Metabolic Power: the issue of subjectivity

Sep 30, 2014 | ACADEMY

Metabolic power: is it all so simple? (part 2)

The study our group published back in 2010 reported the results obtained with the adoption of Di Prampero’s et al method (2005). On that occasion data were collected from 56 matches of the Italian Serie A (First Division) and 399 subjects were involved in the research. At that time, due to the great number of players that took part in the study, it wasn’t feasible to outline the aerobic characteristics of every single athlete. Thus, as far as the choice of power categories was concerned, it was decided to set 20 W/kg as a reasonable reference value for the “average” top-level soccer player and consider it as an important parameter to express the concept of anaerobic energy.

Anaerobic energy plays a key role in terms of individual performance analysis since it establishes a correlation between the energy demand of the exercise and the personal characteristics of every single athlete. This is an analysis that not only takes into account mechanical variables (i.e. a certain speed profile and the number and type of accelerations and decelerations) but contributes also to relate them to the energy effects they tend to induce. The evaluation of each subject’s personal characteristics may be very helpful to investigate the role of aerobic and anaerobic mechanisms, a key factor which is extremely important to fully understand the effects of the training drill and their relevance to every single player (a topic we’re going to deal with in the following article).

Why are aerobic characteristics so crucial?

Let’s take for instance two subjects with very different aerobic characteristics performing the same exercise in a friendly game:

  • subject A reaches a maximal aerobic power of 16 W/kg – VO2max ≈ 46 ml O2/(kg min) *
  • subject B reaches a maximal aerobic power of 24 W/kg – VO2max ≈ 69 ml O2/(kg min) * (* above rest)





Data highlighted in green did not take into account the personal aerobic characteristics of each athlete whereas those in red are the expression of a detailed analysis which was heavily focused on the aerobic profile of the subjects. The example clearly highlights the major weakness of our 2010 study. On that occasion, indeed, we chose to set 20 W/kg as the value of maximal aerobic power and applied it to each player. Such an approach, though, allowed us to fix an average reference value which could be applied to a considerable number of athletes but was not detailed enough to give appropriate feedback on the performance of every single athlete.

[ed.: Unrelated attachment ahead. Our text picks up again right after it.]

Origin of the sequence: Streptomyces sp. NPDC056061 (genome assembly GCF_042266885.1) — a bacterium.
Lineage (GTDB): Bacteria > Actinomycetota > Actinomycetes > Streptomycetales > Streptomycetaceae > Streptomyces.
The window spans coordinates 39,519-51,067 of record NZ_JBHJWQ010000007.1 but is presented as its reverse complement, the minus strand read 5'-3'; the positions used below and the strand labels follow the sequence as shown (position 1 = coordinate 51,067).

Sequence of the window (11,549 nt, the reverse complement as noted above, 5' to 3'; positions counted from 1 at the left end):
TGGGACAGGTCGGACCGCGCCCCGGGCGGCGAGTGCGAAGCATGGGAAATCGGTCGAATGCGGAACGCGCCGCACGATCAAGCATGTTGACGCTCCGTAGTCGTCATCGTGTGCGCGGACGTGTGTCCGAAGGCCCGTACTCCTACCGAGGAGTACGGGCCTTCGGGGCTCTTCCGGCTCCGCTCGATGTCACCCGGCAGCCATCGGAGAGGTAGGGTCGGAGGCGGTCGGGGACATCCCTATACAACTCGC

Two sides of the same coin

Data in green reported in the table provide information about the effort put by athletes during a session and are not connected with the individual fitness level of each subject. The most significant ones are the following:

  • total energy: the value that assesses the total energy expenditure induced with the training. The time variable might cause an increase of this value and, within the same time frame, differences among players performing the same exercise are linked to each athlete’s playing style or the kind of exercise proposed. It’s often associated with equivalent distance that is the distance that a player would have covered at constant speed using all the energy consumed during the exercise performance.
  • EDI (Equivalent Distance Index): the difference expressed as a percentage between equivalent distance and the actual distance covered; the higher this percentage value, the greater the energy expenditure due to speed variations. Evidence showed that the energy cost measured in accelerated or decelerated running is higher than that developed during running at constant speed. Thus, certain exercises (i.e. a set of repetitions covered on mid-long distances and performed at constant speed) are not going to affect the index whereas other sessions may significantly stress the performance and lead to an increase of the value.